The engineers behind the award-winning ergonomic Yale rider pallet truck

“I gain great satisfaction in making someone else’s job easier,” enthuses Malcolm Cole, Engineering Manager at Yale Europe Materials Handling.

In March 2017, Yale® was delighted to be presented with the Ergonomics prize for the MPT Series Rider Pallet Truck at the FLTA Awards for Excellence ceremony. For all those involved with the project, this moment was the culmination of years of research and development, all geared towards creating the best possible product for customers’ use.

Devising and assembling this award-winning truck required the expertise of a well-balanced and experienced team, led on this occasion by Project Sponsor Mark Stent, the Engineering Concept Centre (ECC) Operations Director. Alongside Senior Project Engineer Matthew Wiacek, who served as the Project Manager, the two have nearly 50 years’ experience in the world of materials handling. Combined, they oversaw an extensive design and construction process, liaising with Mechanical Engineer Alex Manning and Project Engineer Andrew White, who were members of the development team responsible for making the Rider Pallet plans a reality, as well as Malcolm Cole, Engineering Manager, who presided over the testing and validation of the project at each stage of development.

“We started the project in 2012, so it would have been early 2014 when we started talking to people about it to involve a wider team in the truck’s original conception – sales, industry and solutions experts, as well as dealers,” explains Matthew. “We sought the views of customers and truck users so that we could understand their needs. We used this knowledge to produce prototype A, our first real functioning truck, which we could take back to customers and confirm that we had interpreted their needs correctly. In 2014, our attention focused on production and development of the design to ensure it was reliable before building a production-ready prototype B in 2015.”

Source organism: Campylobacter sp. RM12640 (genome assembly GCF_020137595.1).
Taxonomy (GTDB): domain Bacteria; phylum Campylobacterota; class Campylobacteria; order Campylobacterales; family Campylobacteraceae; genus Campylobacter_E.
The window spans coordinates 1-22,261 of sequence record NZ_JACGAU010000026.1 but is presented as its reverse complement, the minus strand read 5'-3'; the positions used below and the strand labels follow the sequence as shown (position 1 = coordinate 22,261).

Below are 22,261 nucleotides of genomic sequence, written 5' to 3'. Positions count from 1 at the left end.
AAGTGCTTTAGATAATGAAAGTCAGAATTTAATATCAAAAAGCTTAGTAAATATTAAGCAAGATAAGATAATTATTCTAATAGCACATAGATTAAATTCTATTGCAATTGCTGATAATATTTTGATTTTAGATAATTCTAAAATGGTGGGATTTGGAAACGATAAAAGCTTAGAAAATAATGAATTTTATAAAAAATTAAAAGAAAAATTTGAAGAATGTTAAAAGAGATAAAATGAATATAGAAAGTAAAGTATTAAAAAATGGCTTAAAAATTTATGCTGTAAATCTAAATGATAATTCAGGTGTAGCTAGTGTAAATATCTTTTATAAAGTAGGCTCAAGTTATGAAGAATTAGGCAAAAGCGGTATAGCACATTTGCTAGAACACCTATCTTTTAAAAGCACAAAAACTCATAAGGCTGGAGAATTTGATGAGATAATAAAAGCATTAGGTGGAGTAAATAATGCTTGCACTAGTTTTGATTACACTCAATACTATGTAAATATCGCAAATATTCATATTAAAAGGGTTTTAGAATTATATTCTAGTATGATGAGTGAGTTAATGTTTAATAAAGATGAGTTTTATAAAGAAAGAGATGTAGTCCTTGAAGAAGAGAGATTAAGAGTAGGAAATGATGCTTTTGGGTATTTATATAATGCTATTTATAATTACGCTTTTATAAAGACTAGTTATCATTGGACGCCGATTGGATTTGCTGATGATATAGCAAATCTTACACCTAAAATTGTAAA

Ergonomics focus

With the increased focus in recent years on the productivity of employees, as well as their health and wellbeing, ergonomics is continuing to play an even more prominent role within the logistics industry. It is therefore no surprise to discover that right from the initial idea stages of the design process through to the final testing of prototypes, customer input remained central to the entire MPT Series Rider Pallet Truck project.

“There were a number of visits to various customers not only to conduct interviews, but also to observe their operations and to see exactly how they used their trucks,” says Mark. “We wanted to understand what they were trying to achieve as opposed to just doing what everybody else does.”

“We tested and validated each element, updating the truck to evaluate every aspect of it,” adds Malcolm. “We brought in contract forklift truck operators who tested it in a range of environments by carrying out a set of tasks we observed at customer locations. They provided valuable feedback which was acted upon.”

The importance of incorporating so much customer feedback into the development process ensures that products are as ergonomic as possible, as well as keeping Yale at the forefront of an increasingly competitive market.

As Mark puts it: “We would rather start with the customer and a blank piece of paper, which is where you then get the unique selling points, features that are different to all of our competitors. So we were therefore driven by the aspirations of the customer.”

This intensive research into customer needs is clear to see from the final design of the Yale MPT Series Rider Pallet Truck. Designed with customer productivity in mind, this series of the Yale Rider Pallet Truck ensures operators of all sizes can find comfortable positions in which to operate. An adaptive seat offers sit, lean and stand functionality at the touch of a button, giving operators freedom of movement, whether for short or long transfers.

YALE

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